UCL News


Why UCL is interested in sponsoring an Academy in Camden

4 July 2007

UCL is an outstanding world-class university.

It attracts staff and students from across the globe. It ranks regularly amongst the top few universities in Europe, and amongst the top 25 in the world. From the time of its foundation in 1826 it has been dedicated to providing opportunity for all. It was the first university in England to admit students without any religious test and without regard to race, faith, class or gender.

That ethos underpins everything we do to this day. Our commitment to the full development of human potential is global in its reach, but also local in its focus. We have been closely involved through our staff and students with education in Camden over many years, and we think that the Government's Academy model offers us a unique way of extending this.

Two years ago, we approached Camden with this proposition: instead of the Government's scheme for having a wealthy individual or group sponsor a school, why not adapt the Academy model to a special partnership with a university? We think this would allow us to provide new opportunities for Camden children, raising aspirations and performance across the board, and indeed to provide in Camden an exemplar for a strikingly new approach to secondary education in the UK.

Our vision of a UCL Academy in Camden involves a close interaction between UCL and the school, building on the innovative model that we established seven years ago with City and Islington College. Like UCL itself, the school would have a global vision and strong aspirations. What we have in mind is that it would specialise in mathematics and science, but also develop skills and personal qualities through a broad curriculum. It would put the promotion of world languages at the heart of the curriculum.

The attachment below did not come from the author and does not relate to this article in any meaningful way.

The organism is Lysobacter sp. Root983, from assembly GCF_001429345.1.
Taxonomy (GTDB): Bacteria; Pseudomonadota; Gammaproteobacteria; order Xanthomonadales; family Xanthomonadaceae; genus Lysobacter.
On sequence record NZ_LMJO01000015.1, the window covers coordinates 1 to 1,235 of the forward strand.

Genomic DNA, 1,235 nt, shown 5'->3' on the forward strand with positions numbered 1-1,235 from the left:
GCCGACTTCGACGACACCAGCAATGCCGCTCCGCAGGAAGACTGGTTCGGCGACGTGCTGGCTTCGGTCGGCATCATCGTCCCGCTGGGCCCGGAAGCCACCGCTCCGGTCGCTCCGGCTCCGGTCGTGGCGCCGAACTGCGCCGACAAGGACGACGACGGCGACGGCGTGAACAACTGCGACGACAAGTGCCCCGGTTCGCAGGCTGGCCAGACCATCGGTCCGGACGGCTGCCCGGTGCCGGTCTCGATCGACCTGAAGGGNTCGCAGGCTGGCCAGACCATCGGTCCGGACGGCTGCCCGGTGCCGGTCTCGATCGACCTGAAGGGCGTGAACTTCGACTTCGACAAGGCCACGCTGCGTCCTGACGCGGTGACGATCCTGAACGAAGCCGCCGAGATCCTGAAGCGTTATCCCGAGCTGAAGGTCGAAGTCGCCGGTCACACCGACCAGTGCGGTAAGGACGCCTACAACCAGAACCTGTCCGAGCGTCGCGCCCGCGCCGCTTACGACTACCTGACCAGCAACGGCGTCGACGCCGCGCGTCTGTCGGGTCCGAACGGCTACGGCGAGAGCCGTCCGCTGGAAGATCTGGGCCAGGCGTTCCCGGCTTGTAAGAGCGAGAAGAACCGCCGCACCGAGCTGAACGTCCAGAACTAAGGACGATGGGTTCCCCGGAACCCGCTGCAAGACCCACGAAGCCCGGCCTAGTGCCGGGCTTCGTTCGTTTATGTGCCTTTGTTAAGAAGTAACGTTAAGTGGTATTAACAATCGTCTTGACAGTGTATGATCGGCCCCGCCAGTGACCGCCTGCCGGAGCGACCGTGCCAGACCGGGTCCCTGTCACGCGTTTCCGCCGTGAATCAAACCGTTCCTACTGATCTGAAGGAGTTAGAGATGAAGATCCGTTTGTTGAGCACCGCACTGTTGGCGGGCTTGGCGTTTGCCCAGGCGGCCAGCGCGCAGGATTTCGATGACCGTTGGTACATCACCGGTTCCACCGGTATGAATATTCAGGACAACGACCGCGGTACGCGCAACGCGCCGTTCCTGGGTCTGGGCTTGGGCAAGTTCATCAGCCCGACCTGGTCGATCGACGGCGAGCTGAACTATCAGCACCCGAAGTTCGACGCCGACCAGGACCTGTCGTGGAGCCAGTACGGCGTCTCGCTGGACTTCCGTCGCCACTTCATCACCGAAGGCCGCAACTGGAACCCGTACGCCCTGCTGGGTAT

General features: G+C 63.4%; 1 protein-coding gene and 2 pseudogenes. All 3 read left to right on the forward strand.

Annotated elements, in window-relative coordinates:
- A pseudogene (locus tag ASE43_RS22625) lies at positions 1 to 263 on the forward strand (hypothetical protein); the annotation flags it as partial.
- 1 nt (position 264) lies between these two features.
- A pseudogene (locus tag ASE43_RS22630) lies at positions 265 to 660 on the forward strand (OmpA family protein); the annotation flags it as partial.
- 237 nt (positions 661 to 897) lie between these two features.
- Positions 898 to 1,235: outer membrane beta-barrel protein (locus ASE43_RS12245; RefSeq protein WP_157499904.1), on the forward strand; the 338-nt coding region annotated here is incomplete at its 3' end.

Its teachers would have access to relevant UCL departments, through a mix of relationships: Fellowships, or through following a UCL-funded masters in Academic Practice, or even through honorary appointments at UCL, with the aim of supporting their own personal development and forging departmental links with the school.

UCL staff, including postdoctoral researchers, would engage with the mission of the Academy, supporting the teachers while imparting their enthusiasm for their subject; our undergraduate and graduate students would engage actively in a variety of activities, including mentoring and 'buddying', acting as powerful role models for the pupils.

We would like the 14-19 curriculum to be developed in partnership with local schools and the further education sector in order to secure effective progression for all pupils.  We want the Academy to develop innovative approaches that will improve access to the Key Stage 3 and 14-19 curriculum, including the use of new technology already under development at UCL, and the creation of a virtual learning network.

We propose a research-backed Learning Laboratory and, with external sponsorship, a Science Discovery Centre with an international programme of science-related activities. Pupils will be specifically included in events at UCL, and experience a university learning environment and world-class laboratories.

We believe that the Academy should work within Camden's policies in relation to support for children with statements of special educational need.  The Academy will seek to form close links with any co-located Special School adjacent to the Academy site and work in partnership to enhance teaching and learning for students with additional educational need.  The Academy will also work within Camden's admissions policies, while exploring with them the benefits of a fair banding system of admissions. We envisage that over time the Academy would be in a position to offer support to Camden's education and lifelong learning provision across the borough.

It is Camden's ambition to be a borough of opportunity. We support that, and we believe that our vision for a world-class Academy for Camden children could help achieve it.